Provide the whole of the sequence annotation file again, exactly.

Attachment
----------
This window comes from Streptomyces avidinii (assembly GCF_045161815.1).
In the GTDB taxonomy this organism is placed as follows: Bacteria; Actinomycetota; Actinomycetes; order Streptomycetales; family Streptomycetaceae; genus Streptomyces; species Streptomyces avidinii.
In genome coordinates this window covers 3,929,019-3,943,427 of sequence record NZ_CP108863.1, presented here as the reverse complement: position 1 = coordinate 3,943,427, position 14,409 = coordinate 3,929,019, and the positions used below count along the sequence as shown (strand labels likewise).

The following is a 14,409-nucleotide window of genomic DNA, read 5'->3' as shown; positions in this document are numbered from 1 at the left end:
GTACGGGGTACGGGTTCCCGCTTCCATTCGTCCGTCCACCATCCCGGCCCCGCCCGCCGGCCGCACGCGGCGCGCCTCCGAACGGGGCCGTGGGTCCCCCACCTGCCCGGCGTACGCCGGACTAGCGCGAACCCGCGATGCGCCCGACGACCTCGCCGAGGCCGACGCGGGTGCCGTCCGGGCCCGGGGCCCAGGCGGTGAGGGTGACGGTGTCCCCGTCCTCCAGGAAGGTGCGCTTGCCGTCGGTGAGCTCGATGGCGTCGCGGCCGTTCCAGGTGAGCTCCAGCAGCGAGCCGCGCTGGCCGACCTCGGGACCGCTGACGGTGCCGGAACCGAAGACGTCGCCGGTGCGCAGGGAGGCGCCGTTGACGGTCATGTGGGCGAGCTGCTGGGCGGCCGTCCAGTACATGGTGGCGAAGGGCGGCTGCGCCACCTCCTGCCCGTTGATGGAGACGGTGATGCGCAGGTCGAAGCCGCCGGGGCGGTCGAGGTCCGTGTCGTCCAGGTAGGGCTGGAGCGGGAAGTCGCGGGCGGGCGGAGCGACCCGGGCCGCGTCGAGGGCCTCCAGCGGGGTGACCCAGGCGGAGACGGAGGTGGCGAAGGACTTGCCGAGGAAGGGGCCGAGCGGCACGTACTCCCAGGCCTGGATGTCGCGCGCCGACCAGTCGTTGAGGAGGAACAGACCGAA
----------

This window comes from Streptomyces avidinii (assembly GCF_045161815.1).
In the GTDB taxonomy this organism is placed as follows: Bacteria; Actinomycetota; Actinomycetes; order Streptomycetales; family Streptomycetaceae; genus Streptomyces; species Streptomyces avidinii.
In genome coordinates this window covers 3,929,019-3,943,427 of sequence record NZ_CP108863.1, presented here as the reverse complement: position 1 = coordinate 3,943,427, position 14,409 = coordinate 3,929,019, and the positions used below count along the sequence as shown (strand labels likewise).

The following is a 14,409-nucleotide window of genomic DNA, read 5'->3' as shown; positions in this document are numbered from 1 at the left end:
GTACGGGGTACGGGTTCCCGCTTCCATTCGTCCGTCCACCATCCCGGCCCCGCCCGCCGGCCGCACGCGGCGCGCCTCCGAACGGGGCCGTGGGTCCCCCACCTGCCCGGCGTACGCCGGACTAGCGCGAACCCGCGATGCGCCCGACGACCTCGCCGAGGCCGACGCGGGTGCCGTCCGGGCCCGGGGCCCAGGCGGTGAGGGTGACGGTGTCCCCGTCCTCCAGGAAGGTGCGCTTGCCGTCGGTGAGCTCGATGGCGTCGCGGCCGTTCCAGGTGAGCTCCAGCAGCGAGCCGCGCTGGCCGACCTCGGGACCGCTGACGGTGCCGGAACCGAAGACGTCGCCGGTGCGCAGGGAGGCGCCGTTGACGGTCATGTGGGCGAGCTGCTGGGCGGCCGTCCAGTACATGGTGGCGAAGGGCGGCTGCGCCACCTCCTGCCCGTTGATGGAGACGGTGATGCGCAGGTCGAAGCCGCCGGGGCGGTCGAGGTCCGTGTCGTCCAGGTAGGGCTGGAGCGGGAAGTCGCGGGCGGGCGGAGCGACCCGGGCCGCGTCGAGGGCCTCCAGCGGGGTGACCCAGGCGGAGACGGAGGTGGCGAAGGACTTGCCGAGGAAGGGGCCGAGCGGCACGTACTCCCAGGCCTGGATGTCGCGCGCCGACCAGTCGTTGAGGAGGAACAGACCGAA